Congratulations to Barrett Turner, Ph.D.May 24th, 2015 | By Guest Author | Category: Blog Posts
The contributors at Called To Communion gratefully rejoice with one of our members on the recent occasion of his academic accomplishment.
On April 29, 2015 Barrett Turner successfully defended his doctoral dissertation, “Dignitatis humanae and the Development of Moral Doctrine: Assessing Change in Catholic Social Teaching on Religious Liberty”, thus earning his Ph.D. Congratulations, Dr. Turner!
Barrett completed the Ph.D. program in Moral Theology & Ethics in the School of Theology and Religious Studies at the Catholic University of America. The program consisted of two years of doctoral coursework, a year for comprehensive exams, and two years of writing the dissertation. The coursework and comprehensive exams were in the moral theologies of St. Augustine of Hippo, St. Thomas Aquinas, and Francisco de Vitoria; standard topics in Catholic moral theology such as human action, conscience, virtue, and natural law; and more specialized topics such as biomedical ethics, Catholic political theology, and the use of Scripture as a source for moral theology. Barrett also taught undergraduates during this time.
He has been hired by the College of Liberal Arts at Mount St. Mary’s University, Emmitsburg, MD as an assistant professor of theology, to begin this Fall.
The following is an abstract of Barrett’s dissertation:
Title: “Dignitatis humanae and the Development of Moral Doctrine: Assessing Change in Catholic Social Teaching on Religious Liberty”
Director: Joseph E. Capizzi, Ph.D.
Abstract: Vatican II’s Declaration on Religious Liberty, Dignitatis humanae (DH), poses the problem of development in Catholic moral and social doctrine. This problem is threefold, consisting in properly understanding the meaning of pre-conciliar magisterial teaching on religious liberty, the meaning of DH itself, and the Declaration’s implications for how social doctrine develops. A survey of recent scholarship reveals that scholars attend to the first two elements in contradictory ways, and that their accounts of doctrinal development are vague.
The dissertation then proceeds to the threefold problematic. Chapter two outlines general parameters of doctrinal development. The third chapter gives an interpretation of the pre-conciliar teaching from Pius IX to John XXIII. To better determine the meaning of DH, the fourth chapter examines the Declaration’s drafts and the drafting committee’s accompanying explanatory speeches (relationes) contained in the Acta synodalia sacrosancti concilii oecumenici Vaticani secundi. The fifth chapter discusses how experience may contribute to doctrinal development and proposes an explanation for how the doctrine on religious liberty changed, drawing upon the work of Jacques Maritain and Basile Valuet.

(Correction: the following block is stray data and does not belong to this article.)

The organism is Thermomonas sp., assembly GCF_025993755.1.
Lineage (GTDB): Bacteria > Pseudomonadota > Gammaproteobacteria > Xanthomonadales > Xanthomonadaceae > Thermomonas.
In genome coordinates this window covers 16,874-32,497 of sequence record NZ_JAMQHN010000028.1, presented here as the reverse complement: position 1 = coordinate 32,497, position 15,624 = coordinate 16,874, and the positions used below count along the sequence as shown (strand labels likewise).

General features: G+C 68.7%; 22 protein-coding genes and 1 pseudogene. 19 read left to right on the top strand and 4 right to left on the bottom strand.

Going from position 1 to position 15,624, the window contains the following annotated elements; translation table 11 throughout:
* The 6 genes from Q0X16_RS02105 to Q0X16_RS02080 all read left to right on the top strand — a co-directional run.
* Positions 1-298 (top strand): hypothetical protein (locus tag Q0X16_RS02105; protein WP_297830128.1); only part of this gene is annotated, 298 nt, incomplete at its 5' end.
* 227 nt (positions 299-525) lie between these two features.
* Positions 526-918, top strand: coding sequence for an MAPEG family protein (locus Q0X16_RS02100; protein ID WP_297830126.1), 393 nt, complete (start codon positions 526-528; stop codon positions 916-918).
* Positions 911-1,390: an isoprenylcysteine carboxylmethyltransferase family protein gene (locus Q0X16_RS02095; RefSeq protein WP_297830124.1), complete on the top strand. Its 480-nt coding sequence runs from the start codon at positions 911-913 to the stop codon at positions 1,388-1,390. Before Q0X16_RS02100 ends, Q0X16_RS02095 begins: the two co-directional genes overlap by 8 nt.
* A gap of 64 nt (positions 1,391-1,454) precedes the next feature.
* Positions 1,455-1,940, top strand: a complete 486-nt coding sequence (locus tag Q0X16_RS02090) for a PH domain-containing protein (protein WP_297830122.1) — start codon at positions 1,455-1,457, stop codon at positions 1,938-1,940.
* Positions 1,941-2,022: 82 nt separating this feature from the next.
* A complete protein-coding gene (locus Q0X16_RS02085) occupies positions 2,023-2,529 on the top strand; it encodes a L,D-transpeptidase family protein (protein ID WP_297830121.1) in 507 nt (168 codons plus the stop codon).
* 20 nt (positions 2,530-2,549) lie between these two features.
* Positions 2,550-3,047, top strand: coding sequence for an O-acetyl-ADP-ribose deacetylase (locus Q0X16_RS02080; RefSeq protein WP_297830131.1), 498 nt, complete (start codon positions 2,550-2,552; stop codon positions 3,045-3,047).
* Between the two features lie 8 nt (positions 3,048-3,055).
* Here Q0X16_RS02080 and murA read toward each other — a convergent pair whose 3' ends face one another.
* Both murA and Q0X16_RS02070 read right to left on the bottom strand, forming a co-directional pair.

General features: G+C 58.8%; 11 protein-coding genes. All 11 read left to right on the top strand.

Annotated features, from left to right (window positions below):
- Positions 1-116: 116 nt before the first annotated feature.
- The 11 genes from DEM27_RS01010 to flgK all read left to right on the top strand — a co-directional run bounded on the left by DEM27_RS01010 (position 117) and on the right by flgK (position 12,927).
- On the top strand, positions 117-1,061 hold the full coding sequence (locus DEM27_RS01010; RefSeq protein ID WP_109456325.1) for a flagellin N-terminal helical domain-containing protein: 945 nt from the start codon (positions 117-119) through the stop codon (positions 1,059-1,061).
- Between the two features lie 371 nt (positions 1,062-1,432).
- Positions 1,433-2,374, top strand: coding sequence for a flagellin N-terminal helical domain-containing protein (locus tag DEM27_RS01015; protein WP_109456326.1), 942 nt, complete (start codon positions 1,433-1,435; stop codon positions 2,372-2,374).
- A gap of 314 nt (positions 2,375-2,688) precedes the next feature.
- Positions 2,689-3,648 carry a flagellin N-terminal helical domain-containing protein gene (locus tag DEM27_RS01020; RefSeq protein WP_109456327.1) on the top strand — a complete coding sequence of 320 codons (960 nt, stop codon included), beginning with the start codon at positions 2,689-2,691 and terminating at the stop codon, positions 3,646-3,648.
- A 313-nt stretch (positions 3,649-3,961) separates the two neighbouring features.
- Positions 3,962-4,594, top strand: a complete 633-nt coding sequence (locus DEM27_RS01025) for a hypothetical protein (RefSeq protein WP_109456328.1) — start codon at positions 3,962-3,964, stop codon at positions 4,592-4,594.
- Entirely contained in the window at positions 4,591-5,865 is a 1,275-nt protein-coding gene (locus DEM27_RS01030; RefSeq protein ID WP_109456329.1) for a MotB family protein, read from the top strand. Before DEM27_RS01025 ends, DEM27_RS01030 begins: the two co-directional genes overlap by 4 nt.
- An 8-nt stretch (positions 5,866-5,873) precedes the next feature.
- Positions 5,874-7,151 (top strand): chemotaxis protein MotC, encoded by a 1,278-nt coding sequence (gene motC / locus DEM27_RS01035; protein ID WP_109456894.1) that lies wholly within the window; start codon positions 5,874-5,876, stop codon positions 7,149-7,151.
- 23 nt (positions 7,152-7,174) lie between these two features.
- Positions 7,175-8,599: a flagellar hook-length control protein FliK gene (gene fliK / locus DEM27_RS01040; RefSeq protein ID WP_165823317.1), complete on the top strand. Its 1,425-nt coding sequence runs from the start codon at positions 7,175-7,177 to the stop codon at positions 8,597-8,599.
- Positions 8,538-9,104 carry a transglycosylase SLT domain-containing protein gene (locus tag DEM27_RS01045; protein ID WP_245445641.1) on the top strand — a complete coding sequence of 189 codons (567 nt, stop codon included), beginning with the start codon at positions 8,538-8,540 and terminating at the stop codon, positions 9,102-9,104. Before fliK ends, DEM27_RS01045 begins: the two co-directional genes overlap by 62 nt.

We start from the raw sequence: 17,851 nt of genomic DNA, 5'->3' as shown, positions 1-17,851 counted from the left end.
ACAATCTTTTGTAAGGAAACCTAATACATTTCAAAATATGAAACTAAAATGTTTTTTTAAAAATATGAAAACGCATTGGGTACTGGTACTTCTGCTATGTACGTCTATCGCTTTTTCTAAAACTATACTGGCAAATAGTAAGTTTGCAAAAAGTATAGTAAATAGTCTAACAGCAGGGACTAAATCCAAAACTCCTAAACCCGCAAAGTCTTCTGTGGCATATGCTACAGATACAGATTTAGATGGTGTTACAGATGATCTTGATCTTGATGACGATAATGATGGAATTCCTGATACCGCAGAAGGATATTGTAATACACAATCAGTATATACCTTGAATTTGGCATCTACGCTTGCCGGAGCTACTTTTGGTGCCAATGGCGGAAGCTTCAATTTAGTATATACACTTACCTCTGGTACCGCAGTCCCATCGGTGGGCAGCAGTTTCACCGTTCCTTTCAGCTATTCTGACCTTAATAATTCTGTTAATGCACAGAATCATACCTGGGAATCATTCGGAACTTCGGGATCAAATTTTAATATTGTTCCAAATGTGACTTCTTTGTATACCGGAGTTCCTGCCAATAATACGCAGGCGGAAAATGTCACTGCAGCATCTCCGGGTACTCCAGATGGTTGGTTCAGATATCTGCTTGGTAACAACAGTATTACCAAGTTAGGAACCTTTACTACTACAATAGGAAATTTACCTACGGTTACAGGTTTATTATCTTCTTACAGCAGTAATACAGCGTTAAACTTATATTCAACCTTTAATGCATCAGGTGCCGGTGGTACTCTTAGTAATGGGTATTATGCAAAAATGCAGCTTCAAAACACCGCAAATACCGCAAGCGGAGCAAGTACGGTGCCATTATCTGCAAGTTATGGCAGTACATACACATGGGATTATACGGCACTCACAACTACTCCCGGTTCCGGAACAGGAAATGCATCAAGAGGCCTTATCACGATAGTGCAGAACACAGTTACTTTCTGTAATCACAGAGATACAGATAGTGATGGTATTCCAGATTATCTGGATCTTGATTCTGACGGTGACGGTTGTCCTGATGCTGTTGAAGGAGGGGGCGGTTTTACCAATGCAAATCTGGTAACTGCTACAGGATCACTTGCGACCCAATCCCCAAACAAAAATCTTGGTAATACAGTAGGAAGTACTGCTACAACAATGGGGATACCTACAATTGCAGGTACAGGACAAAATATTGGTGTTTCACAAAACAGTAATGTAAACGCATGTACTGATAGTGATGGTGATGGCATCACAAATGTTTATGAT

I argue that DH can be understood as a homogeneous development by clarifying the three elements of the problem in the following ways. First, two pre-conciliar developments in Catholic social teaching prepared for DH, namely, Pius XI’s personalistic doctrine of the common good and Pius XII’s articulation of the new demands placed upon member nation-states in an international juridical order. Second, I argue that DH preserves in a new modality doctrines that some scholars assume were discarded by Vatican II, such as the duty of civil authorities toward the Catholic Church and the place of the objective moral law in limiting free exercise. Third, I draw upon Maritain and Valuet to argue that the inherent elasticity of society, being an operational and not a substantial unity, indicates the limits and possibilities of change in Catholic social doctrine. In the process I introduce to the English literature Valuet’s theory of a development in the ius gentium as a necessary condition for universal exercise of the natural right of religious liberty.